User Review: Garmin GPSMAP 60CSx
Price Paid: $300 USD
Garmin's GPSMAP 60CSx marks the end of a paradigm for Garmin. While their more budget-conscious trail products (eTrex) retain tactile interfaces the move now is for touchscreen versatility. While this review doesn't touch upon the validity of such a strategy, I did think it worth mentioning. This product is not part of Garmin's future in the way that the Colorado, Oregon, and Dakota are. Still, this GPS is extraordinarily capable and, if you need some of its premium features, it might be the sweet spot in the price-to-performance category.
What I like about it.
The 60CSx has an uncanny ability to maintain a fix. I recorded a day hike on an Ohio trail that spent much of its length under trees in a canyon whose depth sometimes exceeded 100 feet; it never failed to record my track. The unit is also quite rugged, and wears the nicks and scuffs of my mistreatment of it as a badge of honor. It also sips from the batteries. Although the two required AA batteries must be alkaline (lithium cells apparently deliver too high a voltage when new), they seem to last a more than generous amount of time.
What I don't like.
Navigating the menus and typing on the on-screen keyboard is non-trivially difficult. The unit I own often seems to move the cursor in the adjacent direction I pressed on the d-pad. This results in selecting the wrong letter or menu option more often than I care to accept without frustration. I'll also reiterate here that the unit cannot accept lithium batteries, which makes it minimally more expensive to operate in the long run.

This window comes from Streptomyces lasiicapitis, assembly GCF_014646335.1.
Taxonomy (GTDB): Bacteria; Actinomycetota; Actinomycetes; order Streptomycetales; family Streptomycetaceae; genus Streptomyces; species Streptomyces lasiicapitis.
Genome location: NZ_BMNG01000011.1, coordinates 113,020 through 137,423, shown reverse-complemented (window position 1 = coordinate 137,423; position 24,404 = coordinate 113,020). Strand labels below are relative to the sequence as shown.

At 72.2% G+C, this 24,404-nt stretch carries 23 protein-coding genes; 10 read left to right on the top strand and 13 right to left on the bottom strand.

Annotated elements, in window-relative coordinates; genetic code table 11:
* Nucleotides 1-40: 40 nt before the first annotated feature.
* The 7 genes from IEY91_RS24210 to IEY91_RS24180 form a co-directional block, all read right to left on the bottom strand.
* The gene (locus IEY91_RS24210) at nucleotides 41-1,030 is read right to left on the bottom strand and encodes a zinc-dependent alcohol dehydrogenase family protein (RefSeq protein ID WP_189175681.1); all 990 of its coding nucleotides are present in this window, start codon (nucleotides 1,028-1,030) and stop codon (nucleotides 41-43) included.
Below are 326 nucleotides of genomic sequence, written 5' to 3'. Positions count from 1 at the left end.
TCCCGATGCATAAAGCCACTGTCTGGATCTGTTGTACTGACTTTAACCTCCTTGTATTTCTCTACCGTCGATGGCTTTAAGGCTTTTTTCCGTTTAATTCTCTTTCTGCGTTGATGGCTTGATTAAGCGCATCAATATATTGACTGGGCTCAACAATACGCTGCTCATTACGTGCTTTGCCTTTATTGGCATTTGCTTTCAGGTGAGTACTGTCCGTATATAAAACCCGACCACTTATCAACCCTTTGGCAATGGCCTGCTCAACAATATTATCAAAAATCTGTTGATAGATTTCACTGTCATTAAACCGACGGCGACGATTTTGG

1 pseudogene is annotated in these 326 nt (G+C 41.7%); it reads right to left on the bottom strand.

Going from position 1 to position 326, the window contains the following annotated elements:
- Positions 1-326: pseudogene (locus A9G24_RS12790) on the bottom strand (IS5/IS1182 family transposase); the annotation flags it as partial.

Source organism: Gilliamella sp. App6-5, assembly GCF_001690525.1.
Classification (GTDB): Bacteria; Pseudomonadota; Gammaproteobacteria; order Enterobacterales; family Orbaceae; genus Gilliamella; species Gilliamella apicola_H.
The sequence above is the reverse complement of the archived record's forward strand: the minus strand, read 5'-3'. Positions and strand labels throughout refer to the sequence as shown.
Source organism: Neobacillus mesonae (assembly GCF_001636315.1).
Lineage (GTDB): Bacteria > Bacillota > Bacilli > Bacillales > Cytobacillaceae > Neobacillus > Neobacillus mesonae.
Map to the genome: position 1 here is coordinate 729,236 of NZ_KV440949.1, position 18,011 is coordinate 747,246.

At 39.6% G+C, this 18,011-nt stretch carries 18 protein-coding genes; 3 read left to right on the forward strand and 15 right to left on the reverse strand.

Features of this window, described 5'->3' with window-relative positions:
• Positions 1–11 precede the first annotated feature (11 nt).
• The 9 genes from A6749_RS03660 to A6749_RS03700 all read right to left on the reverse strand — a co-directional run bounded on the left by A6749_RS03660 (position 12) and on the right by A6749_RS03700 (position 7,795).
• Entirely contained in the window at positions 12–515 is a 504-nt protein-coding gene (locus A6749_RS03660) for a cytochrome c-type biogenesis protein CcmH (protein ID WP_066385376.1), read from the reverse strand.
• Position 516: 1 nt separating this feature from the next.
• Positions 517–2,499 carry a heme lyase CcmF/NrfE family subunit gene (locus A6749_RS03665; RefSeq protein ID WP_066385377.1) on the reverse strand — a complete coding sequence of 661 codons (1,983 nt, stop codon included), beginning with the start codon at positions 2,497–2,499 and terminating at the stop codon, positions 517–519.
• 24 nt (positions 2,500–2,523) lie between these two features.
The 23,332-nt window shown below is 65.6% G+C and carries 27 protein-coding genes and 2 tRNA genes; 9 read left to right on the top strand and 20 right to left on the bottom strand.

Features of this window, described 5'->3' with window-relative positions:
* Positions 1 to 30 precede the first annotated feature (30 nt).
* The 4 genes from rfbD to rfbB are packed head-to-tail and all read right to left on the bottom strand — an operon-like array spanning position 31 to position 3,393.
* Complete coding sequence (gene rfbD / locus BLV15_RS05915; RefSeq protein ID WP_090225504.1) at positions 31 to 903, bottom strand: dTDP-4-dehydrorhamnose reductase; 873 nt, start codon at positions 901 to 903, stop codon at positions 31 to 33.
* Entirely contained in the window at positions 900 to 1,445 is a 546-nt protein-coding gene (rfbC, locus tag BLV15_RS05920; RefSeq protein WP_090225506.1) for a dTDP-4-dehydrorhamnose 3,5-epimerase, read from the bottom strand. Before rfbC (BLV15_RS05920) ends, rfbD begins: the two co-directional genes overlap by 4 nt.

I can't decide which section its Turn-By-Turn direction capability should fall. I suppose I'm mostly neutral on the subject. It isn't at all why I purchased the device and it technically delivers on this promise, but the implementation isn't all that convenient. Only the base street map is included with the unit, and the addon maps are expensive. There is also no support for voice-guided navigation, instead the unit has two different tones to warn you of upcoming turns. This forces you to look at the unit, and if you don't have a dashboard or windshield mount for it then that means you're grabbing for it somewhere next to you. Not ideal in freeway traffic, but I've already devoted too much time to this feature. Bottom-line: It's there if you want it, but don't buy this unit based that feature.
There is plenty about the GPSMAP 60CSx I don't like, but as you can see from my strong rating it does the essentials so damned well that I just can't fault it for those shortcomings. How often will you really need to change the polling interval or the routing strategy or the time zone while you're busy surviving on the trail? You should have setup the unit for travel before you hit the trailhead. And you certainly won't need directions to the bar! Clip the GPS to your pack and leave it to do what it does best: tell you exactly where you are, where you've been, and where you're going.